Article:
By: Joel Kotkin
Appearing in: The Washington Post
Pandemics have always been the enemy of dense, urban life. Cities, where people live in close quarters and mix with people from other places, are ideal breeding grounds for contagions. So far, by contrast, there have been comparatively few coronavirus infections in the vast middle of the United States, particularly in the rural reaches. When the bubonic plague devastated Europe, as the historian William McNeill noted, the cosmopolitan centers of Renaissance Italy fared far worse than the reaches of Poland or other parts of Central Europe. Those grandees who could, like some contemporary wealthy New Yorkers, fled to their country homes, where the chance of infection was slighter.
Even before covid-19 hit, large urban centers like New York, Los Angeles and Chicago were losing population; more than 90 percent of all population growth since 2010 has taken place in the suburbs or exurbs. Millennials, as a new study from Heartland Forward demonstrates, based on an analysis of census numbers, increasingly head to cities and towns in the middle of the country and away from the supposed “magnets” of New York, Los Angeles and Chicago.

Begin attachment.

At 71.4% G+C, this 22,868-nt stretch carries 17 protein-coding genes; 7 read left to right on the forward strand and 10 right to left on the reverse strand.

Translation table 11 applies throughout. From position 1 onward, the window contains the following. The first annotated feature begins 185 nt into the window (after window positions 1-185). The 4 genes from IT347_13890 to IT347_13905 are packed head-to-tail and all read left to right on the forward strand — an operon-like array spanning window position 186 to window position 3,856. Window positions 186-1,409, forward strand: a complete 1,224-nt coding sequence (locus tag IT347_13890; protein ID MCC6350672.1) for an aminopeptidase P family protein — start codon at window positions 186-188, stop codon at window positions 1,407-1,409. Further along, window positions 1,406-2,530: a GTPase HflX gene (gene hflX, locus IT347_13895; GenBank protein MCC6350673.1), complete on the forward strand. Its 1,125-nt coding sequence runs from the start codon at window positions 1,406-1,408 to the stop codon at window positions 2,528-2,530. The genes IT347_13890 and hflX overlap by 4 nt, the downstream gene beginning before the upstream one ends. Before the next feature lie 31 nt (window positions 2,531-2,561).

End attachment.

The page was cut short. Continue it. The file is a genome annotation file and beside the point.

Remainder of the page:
The current pestilence is likely to accelerate those shifts, which bear major ramifications for how Americans get to work. Transit ridership was doing poorly before the crisis, declining throughout the country, while telecommuting and driving alone continue to grow. With the specter of contagion, city-dwellers are told to avoid crowded subways, removing a critical element that makes ultradense cities work. In New York, subway traffic is down precipitously, as many commuters now work at home instead. Toronto is eliminating much of its downtown train service. The Washington Metro is also cutting back.
Just as progressives and environmentalists hoped the era of automotive dominance and suburban sprawl was coming to end, a globalized world that spreads pandemics quickly will push workers back into their cars and out to the hinterlands.
This piece first appeared in the The Washington Post.
Joel Kotkin @joelkotkin, a presidential fellow in urban futures at Chapman University, is executive director of the Urban Reform Institute. His forthcoming book is “The Coming of Neo-Feudalism: A Warning to the Global Middle Class.”